Irssi Notification

To make this possible you need the irssi proxy to be configured(find out how here), the libnotify library and its python bindings, the python irclib library, python and optionally, if you’re behind a restrictive proxy like for example Squid, an ssh client capable of port forwarding, more on this later on.

An Example of what Irssi Notification Does

OK, now let’s go deep into installing a configuring this baby. Install instructions will be based on Kubuntu, my laptop’s distribution, but they should work for any Debian based distribution. Let’s install the needed dependencies:

apt-get install libnotify1 python-notify python-gtk2 python-setuptools \
  python-irclib notification-daemon

Once the above is finished, you can use setuptools easy_install tool to install Irssi Notifier, so let’s install it:

easy_install IrssiNotifier

The above command will install Irssi Notifier into python’s site-packages and the irssi-notifier binary into /usr/bin/.

Now, until you get your configuration settings right and Irssi Notifier does not throw you an error do, in case you’ve setup irssi proxy to listen on domain example.tld, port 55555 with the proxy password Bar for the nick Foo:

irssi-notifier -P example.tld:55555:Foo -p BAR

If the above did not throw error(it shouldn’t) then you can write the configuration to file(defaults to ~/.irssinotification):

irssi-notifier -P example.tld:55555:Foo -p BAR -W

Now, next time you want to launch Irssi Notifier, you just have to issue:


Now, some explanation to what gets written to the configuration file plus some other available configuration options:

passwd = BAR
proxies = example.tld:55555:FOO
timeout = 5
friends = foobar barfoo
  • nick - The common nick used in all defined proxies
  • passwd - The irssi proxy password
  • proxies - A space separated list of irssi proxies to listen to composed of <address>:<port> or <address>:<port>:<nick>. If you choose the first way to define the proxy you must also provide the nick configuration variable, that’s the way we know messages are addressed to you.
  • timeout - Timeout in seconds for the pop-up notification to go away.
  • friends - A space separated list of your friends nicks to be notified when they join, part, quit or change nicks.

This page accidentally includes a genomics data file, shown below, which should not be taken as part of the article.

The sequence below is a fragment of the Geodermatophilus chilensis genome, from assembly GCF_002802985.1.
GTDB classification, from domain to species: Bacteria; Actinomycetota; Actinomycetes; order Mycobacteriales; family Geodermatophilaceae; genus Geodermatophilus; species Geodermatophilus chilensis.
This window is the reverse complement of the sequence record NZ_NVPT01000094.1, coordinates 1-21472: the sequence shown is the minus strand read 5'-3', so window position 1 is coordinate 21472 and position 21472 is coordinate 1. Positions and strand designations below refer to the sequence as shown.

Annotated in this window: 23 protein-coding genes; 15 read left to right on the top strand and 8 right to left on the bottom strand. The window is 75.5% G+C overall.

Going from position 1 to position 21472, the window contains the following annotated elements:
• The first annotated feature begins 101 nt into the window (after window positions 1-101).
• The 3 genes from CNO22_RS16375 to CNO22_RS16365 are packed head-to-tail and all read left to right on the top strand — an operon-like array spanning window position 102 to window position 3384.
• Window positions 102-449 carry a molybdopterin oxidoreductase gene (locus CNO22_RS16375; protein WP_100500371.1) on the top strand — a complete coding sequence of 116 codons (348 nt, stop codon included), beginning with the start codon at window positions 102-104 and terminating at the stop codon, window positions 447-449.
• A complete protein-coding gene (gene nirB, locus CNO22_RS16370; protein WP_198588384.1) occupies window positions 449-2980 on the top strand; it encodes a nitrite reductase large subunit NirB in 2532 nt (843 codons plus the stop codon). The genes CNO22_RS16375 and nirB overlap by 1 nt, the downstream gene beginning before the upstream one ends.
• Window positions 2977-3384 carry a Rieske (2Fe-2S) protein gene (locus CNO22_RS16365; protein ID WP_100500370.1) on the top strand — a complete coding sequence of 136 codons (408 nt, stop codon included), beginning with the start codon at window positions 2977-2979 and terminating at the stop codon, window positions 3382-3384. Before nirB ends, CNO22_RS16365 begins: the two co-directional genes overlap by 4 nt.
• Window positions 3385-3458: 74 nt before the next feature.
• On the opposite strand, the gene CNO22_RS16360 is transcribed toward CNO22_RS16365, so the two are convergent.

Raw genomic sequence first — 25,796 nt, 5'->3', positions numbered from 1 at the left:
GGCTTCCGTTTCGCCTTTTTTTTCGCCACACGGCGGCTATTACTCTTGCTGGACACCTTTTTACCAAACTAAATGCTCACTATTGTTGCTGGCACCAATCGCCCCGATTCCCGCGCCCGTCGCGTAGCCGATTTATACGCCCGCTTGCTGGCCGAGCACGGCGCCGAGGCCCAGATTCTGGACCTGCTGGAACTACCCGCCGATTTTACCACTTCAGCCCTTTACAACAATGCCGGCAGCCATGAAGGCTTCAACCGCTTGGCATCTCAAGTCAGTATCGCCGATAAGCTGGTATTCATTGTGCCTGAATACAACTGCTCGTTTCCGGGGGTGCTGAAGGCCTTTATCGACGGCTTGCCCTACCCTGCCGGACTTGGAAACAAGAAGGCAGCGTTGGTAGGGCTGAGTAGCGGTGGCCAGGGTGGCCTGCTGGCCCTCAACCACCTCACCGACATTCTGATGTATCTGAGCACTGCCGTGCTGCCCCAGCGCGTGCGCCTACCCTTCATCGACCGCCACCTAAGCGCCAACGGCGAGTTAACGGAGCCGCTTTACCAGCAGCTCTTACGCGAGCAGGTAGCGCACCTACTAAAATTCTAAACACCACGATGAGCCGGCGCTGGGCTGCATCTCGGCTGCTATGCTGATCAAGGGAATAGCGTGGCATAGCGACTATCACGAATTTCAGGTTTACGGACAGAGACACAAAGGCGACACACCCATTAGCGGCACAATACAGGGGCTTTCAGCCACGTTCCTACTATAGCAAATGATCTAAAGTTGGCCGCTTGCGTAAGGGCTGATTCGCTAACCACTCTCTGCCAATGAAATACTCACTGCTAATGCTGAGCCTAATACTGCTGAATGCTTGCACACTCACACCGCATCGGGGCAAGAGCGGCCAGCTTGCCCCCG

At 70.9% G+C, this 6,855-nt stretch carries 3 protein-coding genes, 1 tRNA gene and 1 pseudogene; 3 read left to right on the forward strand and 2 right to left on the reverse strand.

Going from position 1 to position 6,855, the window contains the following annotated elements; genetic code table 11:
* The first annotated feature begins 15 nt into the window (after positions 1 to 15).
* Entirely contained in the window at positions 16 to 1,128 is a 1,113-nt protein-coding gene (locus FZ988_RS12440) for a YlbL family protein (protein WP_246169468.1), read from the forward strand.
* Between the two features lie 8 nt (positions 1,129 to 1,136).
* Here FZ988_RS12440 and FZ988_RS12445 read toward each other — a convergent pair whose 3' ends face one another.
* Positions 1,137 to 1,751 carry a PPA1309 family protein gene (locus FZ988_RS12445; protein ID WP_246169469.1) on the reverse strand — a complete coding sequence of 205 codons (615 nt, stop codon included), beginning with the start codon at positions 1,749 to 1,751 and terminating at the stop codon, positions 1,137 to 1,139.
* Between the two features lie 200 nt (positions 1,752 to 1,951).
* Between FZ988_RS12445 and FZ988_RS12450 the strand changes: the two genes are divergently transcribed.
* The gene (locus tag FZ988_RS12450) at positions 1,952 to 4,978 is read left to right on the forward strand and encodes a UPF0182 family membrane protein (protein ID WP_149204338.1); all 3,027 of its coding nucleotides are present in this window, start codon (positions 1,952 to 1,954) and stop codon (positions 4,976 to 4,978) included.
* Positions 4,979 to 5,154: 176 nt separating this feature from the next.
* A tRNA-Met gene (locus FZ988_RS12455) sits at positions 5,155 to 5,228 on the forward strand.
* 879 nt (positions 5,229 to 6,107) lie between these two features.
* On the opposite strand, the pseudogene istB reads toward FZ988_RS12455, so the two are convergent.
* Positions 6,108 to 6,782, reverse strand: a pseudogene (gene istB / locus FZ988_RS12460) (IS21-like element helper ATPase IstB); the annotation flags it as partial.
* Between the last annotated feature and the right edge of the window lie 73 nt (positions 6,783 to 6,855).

That’s about what’s needed to run Irssi Notifier.

As a secondary subject for those that, like me, are behind a restrictive firewall and the only way out is through an http proxy(Squid), you still have an option, OpenSSH with Connect-Proxy.

Connect-Proxy is basically an OpenSSH extension to enable ssh connections through a proxy server. There’s info on how to use the Connect-Proxy on its own page, basicly, in my specific case, I need to connect to the http proxy and authentication is not required, so I changed my ~/.ssh/config and added:

ProxyCommand connect-proxy -H <proxy_host>:<proxy_port> %h %p

Now, for every ssh connection that command is executed, and that’s how I‘m able to ssh trough the http proxy. And for irssi notifier, basically, I establish a tunnel for each irssi proxy connection defined, for example:

ssh -L 55555:localhost:55555 user@remote.tld

Back to your own usage, now you should instead point Irssi Notifier to localhost instead of the remote host.

irssi-notifier -P localhost:55555:Foo -p BAR

And that’s it, I hope you enjoy Irssi-Notification and feel free to comment on it.


Released a bugfix release, IrssiNotification 0.1.1:

  • Fixed a bug regarding private messages notification. Whitin a private conversation, even our own messages were beeing notified to us.


Corrected blog post on the missing dependency and wrong package name, thanks Markus.


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